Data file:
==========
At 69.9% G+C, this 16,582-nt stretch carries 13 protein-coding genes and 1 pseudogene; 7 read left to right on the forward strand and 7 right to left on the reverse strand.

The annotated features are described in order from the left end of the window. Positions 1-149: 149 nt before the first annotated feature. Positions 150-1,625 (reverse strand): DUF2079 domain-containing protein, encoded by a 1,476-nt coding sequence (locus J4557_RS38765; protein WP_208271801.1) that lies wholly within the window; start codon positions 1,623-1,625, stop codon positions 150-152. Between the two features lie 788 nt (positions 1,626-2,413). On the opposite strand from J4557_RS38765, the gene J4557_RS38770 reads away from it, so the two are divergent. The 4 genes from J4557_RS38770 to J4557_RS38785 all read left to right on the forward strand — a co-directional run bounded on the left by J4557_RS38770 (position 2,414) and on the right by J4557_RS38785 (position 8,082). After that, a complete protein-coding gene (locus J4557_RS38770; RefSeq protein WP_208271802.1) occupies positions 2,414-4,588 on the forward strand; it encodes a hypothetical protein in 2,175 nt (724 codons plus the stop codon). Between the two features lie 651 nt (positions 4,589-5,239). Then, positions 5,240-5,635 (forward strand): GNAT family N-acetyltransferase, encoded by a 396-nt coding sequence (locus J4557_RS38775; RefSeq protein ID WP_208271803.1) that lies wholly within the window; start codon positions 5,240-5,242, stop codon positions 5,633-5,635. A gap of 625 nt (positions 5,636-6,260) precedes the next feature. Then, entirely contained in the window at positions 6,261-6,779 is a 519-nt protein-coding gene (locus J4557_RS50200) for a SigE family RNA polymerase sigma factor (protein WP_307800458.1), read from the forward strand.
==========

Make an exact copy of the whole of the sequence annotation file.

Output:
At 69.9% G+C, this 16,582-nt stretch carries 13 protein-coding genes and 1 pseudogene; 7 read left to right on the forward strand and 7 right to left on the reverse strand.

The annotated features are described in order from the left end of the window. Positions 1-149: 149 nt before the first annotated feature. Positions 150-1,625 (reverse strand): DUF2079 domain-containing protein, encoded by a 1,476-nt coding sequence (locus J4557_RS38765; protein WP_208271801.1) that lies wholly within the window; start codon positions 1,623-1,625, stop codon positions 150-152. Between the two features lie 788 nt (positions 1,626-2,413). On the opposite strand from J4557_RS38765, the gene J4557_RS38770 reads away from it, so the two are divergent. The 4 genes from J4557_RS38770 to J4557_RS38785 all read left to right on the forward strand — a co-directional run bounded on the left by J4557_RS38770 (position 2,414) and on the right by J4557_RS38785 (position 8,082). After that, a complete protein-coding gene (locus J4557_RS38770; RefSeq protein WP_208271802.1) occupies positions 2,414-4,588 on the forward strand; it encodes a hypothetical protein in 2,175 nt (724 codons plus the stop codon). Between the two features lie 651 nt (positions 4,589-5,239). Then, positions 5,240-5,635 (forward strand): GNAT family N-acetyltransferase, encoded by a 396-nt coding sequence (locus J4557_RS38775; RefSeq protein ID WP_208271803.1) that lies wholly within the window; start codon positions 5,240-5,242, stop codon positions 5,633-5,635. A gap of 625 nt (positions 5,636-6,260) precedes the next feature. Then, entirely contained in the window at positions 6,261-6,779 is a 519-nt protein-coding gene (locus J4557_RS50200) for a SigE family RNA polymerase sigma factor (protein WP_307800458.1), read from the forward strand.